Each round bar could be supported with its own spreader, simple I-beam sized for the loads, and lifted with 2 forklifts working carefully in tandem. But, do you have room in the facility for the machine plus 2 tanks on each end?

    Alternatives exist but there are tradeoffs...

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    check around with other local shops and suppliers maybe someone has a bar that has gotten wet and is rusty that might be cheaper or if you are lucky someone else has done a similar job and has bars that you can borrow or rent . for example Mazaks have similar sized holes in the base casting that are sometimes used for rigging. For sure make sturdy locking collars to keep bar from sliding on the casting and to keep slings in place

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    Ask your rigger, they have probably done this in the past, might have
    some bars laying around just for this.

    This configuration is not uncommon.

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    My first thought is a scrapyard for the bars, since they must be solids, and the alloy doesn't matter. I have local yards that resell material like that for about half or less of new cost.

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    That move screams Landoll to me. No crane, no forklift. Piece of cake if it's under max height on a 40" deck.

    One of my 40k lb machines had a twin that I didn't have room for. I moved mine for $600. The other buyer had nearly $15k in crane services and trucking to do the same exact move.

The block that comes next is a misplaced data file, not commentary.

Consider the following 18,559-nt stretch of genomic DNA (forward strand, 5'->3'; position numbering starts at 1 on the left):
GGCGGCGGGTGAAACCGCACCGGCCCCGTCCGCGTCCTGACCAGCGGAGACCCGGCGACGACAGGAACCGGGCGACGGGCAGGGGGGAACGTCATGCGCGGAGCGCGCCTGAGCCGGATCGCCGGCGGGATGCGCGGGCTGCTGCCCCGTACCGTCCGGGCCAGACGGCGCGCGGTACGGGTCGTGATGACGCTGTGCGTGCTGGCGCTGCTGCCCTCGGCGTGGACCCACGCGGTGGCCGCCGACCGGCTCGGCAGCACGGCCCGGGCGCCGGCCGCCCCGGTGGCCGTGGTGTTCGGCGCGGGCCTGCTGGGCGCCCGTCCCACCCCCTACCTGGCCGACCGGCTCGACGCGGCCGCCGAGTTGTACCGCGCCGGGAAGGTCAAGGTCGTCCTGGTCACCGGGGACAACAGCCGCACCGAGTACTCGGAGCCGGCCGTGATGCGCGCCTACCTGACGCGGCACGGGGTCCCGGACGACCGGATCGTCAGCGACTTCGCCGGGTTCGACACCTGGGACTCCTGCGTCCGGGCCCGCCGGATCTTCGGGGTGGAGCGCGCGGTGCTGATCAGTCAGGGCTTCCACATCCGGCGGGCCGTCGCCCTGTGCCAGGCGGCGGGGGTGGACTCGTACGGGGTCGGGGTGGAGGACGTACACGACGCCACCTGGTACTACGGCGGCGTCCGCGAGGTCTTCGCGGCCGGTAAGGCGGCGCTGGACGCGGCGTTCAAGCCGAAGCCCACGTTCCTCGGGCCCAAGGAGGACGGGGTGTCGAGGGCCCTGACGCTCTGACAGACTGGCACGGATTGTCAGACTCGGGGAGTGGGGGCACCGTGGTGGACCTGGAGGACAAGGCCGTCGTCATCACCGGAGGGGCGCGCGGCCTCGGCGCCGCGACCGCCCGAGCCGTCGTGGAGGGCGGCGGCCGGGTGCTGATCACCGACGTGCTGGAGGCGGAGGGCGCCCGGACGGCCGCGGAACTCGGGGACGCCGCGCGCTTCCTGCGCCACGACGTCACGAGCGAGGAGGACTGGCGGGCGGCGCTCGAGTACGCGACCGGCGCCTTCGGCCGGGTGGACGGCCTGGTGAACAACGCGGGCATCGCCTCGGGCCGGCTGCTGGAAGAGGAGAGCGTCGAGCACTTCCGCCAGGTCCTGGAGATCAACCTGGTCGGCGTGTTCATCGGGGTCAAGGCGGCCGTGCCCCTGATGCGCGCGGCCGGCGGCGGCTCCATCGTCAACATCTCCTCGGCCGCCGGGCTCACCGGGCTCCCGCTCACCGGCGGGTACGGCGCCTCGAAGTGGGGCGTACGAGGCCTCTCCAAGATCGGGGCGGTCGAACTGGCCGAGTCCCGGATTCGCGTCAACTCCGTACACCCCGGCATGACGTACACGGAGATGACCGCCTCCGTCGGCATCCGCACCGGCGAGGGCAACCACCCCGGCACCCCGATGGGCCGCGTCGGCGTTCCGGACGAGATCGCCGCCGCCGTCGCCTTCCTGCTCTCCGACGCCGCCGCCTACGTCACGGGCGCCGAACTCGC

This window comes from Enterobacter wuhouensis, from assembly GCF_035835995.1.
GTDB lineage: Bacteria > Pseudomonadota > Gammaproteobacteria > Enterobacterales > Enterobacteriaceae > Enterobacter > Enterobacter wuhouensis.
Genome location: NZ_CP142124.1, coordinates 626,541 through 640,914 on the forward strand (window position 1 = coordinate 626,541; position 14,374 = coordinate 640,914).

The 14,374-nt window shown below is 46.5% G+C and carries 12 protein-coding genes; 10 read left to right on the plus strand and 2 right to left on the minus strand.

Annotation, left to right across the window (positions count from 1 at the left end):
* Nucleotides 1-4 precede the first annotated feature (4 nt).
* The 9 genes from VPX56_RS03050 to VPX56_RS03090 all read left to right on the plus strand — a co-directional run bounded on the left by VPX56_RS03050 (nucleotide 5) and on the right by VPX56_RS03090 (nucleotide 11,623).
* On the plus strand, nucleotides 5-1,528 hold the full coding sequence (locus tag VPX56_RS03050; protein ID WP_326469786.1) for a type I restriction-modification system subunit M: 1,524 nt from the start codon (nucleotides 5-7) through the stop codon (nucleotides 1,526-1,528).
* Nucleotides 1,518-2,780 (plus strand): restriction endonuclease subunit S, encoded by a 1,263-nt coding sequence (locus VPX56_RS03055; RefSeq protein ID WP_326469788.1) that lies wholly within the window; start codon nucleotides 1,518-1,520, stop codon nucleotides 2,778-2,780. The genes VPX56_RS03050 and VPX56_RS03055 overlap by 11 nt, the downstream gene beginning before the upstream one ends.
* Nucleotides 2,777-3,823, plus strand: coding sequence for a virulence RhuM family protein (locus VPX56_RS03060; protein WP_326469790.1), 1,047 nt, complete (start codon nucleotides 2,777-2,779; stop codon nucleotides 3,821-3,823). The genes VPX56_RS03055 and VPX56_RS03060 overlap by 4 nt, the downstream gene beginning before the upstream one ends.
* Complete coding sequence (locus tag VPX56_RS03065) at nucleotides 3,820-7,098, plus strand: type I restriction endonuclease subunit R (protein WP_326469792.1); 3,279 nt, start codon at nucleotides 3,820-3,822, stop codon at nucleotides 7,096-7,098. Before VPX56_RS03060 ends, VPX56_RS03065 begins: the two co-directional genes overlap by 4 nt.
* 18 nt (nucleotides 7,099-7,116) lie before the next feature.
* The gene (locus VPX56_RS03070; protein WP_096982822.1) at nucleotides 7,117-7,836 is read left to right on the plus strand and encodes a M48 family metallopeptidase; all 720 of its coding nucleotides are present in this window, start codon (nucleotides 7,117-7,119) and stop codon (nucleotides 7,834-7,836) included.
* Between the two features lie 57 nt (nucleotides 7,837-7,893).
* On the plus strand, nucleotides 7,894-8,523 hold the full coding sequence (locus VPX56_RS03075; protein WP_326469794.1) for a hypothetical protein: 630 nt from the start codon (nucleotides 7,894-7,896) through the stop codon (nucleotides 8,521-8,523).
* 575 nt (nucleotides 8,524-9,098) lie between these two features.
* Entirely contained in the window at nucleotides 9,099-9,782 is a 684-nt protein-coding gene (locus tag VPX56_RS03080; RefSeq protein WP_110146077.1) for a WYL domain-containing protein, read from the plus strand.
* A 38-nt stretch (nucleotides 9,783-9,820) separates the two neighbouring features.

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    We recently moved a machine about double that size and used similar 4.5 inch bars rigged in a similar fashion for the table base castings. If you were closer, you could come borrow them!

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    Guru,
    Could you share some pics of that move? Reason I ask is that from simple stress calcs, seems the 4.5" bars are pretty close to a 1 SF. Seems crazy though when you look at a 4.5" bar...

    Landoll?! hmm. i'll look into that.

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    Quote Originally Posted by vmipacman View Post

    Landoll?! hmm. i'll look into that.
    Sliding axle trailer. very low load angle. 20K hydraulic winch. I beam frame exposed on top- Run your skates right up it. Apitong deck with 6" I-beams on 6" centers.

    You can also slide axles full forward and sling a 53' Landoll into places you could never get a semi. You can even lock the trailer axles, release truck brakes and use the trailer hydraulics to force the trailer under the machine you're moving.

    I've done some crazy shit with them. Run axles full forward, back trailer over huge ditch, crank deck down and lift back of truck clear up in the air, run axles back to the rear and drop the truck back down. With a 40K lb machine on the deck!